I’ve been trying to figure out a way to begin making word based prints of some of my shorter works and I believe this may be a great start. While talking with Karl Saffran at Woodland Pattern he recommended I check out the Hamilton Wood Type Museum. In April I was able to make the trek to take an Intro To WordPress class at Hamilton.

The Hamilton corporation was the largest producer of wood block letterpress type used mostly for newspaper headlines and advertising signage. They’re located in Two Rivers, just north of Manitowoc, Wisconsin. Type was handmade with a machine called a pantograph. It’s a specialized router and the process is somewhat similar to how a key is traced by a locksmith. A seasoned professional could craft three characters per minute out of end cut Rock Maple.

UW-Green Bay professor Christopher Cannon happened to also be at the living museum creating artwork, and graciously took time from his own projects to give me pointers. Playing RL Burnside on the stereo made me like the guy before we even spoke.

The first print I made…

Each print must be laid out backwards, you’re essentially making the negative of a photograph. Jim Moran, the head printer and archivist at Hamilton remarked, “Hey you got the “N’s” and “S’s” the right way…” which does require a surprising amount of thought. Each space between letters must be manually decided upon and if your selected font happens to not have the letter “u”, pray there are doubles of the letter “n”. For example, I ended up making a “Y” from an “l” and “v” on the word “day.”

This other one was a bit of a Freudian slip my friend Denis Blaise said in conversation, “Yeah well since hindsight is 50/50…” (instead of 20/20).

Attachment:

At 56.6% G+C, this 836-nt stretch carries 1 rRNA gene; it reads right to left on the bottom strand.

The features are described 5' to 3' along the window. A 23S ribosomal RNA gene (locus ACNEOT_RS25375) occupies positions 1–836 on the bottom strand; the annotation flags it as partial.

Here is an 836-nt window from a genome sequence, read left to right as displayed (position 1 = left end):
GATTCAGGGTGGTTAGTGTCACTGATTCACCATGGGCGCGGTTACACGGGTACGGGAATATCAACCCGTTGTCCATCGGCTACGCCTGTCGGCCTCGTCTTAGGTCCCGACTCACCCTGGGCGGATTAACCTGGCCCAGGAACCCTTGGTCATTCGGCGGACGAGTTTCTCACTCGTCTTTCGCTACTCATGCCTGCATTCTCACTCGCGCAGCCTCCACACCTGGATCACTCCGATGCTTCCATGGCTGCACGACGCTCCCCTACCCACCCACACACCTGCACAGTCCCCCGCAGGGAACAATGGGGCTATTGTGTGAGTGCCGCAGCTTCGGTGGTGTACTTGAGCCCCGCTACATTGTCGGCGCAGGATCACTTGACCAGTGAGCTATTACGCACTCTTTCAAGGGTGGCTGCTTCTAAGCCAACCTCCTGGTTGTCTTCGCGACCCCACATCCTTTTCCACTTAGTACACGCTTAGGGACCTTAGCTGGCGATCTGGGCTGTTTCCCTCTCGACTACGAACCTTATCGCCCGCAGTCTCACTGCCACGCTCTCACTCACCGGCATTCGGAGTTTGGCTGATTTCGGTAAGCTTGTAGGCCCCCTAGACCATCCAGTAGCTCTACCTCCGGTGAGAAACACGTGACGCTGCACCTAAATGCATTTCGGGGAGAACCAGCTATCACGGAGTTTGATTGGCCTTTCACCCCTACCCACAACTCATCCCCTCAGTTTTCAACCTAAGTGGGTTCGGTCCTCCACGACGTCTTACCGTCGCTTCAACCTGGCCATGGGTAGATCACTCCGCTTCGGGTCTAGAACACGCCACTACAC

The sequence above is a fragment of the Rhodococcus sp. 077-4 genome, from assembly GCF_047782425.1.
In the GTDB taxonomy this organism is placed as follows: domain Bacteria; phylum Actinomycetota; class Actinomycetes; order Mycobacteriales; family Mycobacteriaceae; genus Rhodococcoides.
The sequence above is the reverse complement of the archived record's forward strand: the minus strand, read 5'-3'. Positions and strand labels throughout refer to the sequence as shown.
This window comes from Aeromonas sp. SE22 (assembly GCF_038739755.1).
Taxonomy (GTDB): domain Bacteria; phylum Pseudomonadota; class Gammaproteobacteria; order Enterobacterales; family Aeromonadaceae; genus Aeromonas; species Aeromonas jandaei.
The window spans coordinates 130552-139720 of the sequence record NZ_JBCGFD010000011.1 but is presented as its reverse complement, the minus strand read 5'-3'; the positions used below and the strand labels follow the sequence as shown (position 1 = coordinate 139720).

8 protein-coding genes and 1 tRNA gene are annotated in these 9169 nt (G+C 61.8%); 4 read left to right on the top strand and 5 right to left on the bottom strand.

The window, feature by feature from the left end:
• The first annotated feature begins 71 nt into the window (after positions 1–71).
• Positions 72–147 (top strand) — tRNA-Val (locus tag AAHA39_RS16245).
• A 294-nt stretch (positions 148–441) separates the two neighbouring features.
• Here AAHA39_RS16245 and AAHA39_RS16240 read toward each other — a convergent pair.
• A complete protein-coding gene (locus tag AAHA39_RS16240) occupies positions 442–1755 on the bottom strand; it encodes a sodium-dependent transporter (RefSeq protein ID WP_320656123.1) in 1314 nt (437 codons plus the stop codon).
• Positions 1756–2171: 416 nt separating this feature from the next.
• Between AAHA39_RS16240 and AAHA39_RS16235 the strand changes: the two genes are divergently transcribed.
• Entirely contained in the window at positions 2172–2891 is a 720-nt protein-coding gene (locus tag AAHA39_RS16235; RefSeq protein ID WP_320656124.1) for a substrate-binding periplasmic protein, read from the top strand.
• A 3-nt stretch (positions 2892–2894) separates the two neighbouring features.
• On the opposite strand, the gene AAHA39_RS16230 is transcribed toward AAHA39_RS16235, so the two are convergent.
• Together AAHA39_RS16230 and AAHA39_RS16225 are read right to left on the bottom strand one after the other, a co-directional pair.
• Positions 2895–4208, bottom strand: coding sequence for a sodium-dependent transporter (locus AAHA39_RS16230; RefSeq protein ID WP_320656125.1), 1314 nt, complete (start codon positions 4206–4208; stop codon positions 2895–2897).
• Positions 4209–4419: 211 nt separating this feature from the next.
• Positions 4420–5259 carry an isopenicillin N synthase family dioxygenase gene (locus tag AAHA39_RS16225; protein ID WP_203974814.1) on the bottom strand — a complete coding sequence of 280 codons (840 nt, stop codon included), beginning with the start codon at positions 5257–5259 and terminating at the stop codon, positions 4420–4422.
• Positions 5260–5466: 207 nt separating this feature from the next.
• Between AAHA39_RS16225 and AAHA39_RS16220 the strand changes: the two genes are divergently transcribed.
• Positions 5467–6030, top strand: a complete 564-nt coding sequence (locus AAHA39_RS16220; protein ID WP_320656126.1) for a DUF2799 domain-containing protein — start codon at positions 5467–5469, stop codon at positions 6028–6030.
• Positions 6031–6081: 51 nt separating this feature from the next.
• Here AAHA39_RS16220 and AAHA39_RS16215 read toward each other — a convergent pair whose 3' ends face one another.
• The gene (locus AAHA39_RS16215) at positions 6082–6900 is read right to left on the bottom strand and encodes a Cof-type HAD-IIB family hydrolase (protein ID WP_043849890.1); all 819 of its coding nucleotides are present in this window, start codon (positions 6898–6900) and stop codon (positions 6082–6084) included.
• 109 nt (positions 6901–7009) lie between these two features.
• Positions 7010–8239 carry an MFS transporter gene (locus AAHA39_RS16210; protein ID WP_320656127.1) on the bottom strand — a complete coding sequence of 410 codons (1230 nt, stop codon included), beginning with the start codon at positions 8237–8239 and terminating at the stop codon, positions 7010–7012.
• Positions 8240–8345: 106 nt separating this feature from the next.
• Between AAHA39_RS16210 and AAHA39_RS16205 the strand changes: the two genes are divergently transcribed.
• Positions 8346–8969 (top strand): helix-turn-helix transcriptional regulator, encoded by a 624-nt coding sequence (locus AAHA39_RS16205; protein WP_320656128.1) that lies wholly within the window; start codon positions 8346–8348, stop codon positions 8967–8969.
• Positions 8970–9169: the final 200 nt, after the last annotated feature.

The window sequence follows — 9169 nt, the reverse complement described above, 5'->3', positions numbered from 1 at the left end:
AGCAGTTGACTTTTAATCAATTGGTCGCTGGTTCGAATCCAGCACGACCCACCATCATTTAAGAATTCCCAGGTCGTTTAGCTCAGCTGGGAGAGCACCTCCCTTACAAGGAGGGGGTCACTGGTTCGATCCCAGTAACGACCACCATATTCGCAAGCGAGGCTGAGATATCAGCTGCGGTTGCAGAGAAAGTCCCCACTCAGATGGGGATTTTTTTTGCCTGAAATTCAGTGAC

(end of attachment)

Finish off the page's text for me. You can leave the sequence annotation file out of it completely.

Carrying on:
The Hamilton Wood Type Museum is a great resource, housing over 1.5 million pieces of wood block letterpress type. This is a very exciting place to find and I’m very new in my foray into creating more visual artwork. I hope to spend much more time there making prints, even if I do end up sleeping in a van instead of the hotel across the street. I called to inquire about “reservations” at the Waverly Inn and the exact response I received was, “It’s seventy-five dollars a week, and you gotta have a job and no police contact!” Hmmm, maybe the ghost of all of Charles Bukowski’s rooming house stories is roaming around up there…?

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This is a found poem, found in the sense that it was an actual ad in a regional motorcycle publication. I edited a little, added line breaks and changed names to protect the unaware. There are fascinating bits of humanity everywhere, luckily I get to document some of them.

Read Classified here at Panulaan Review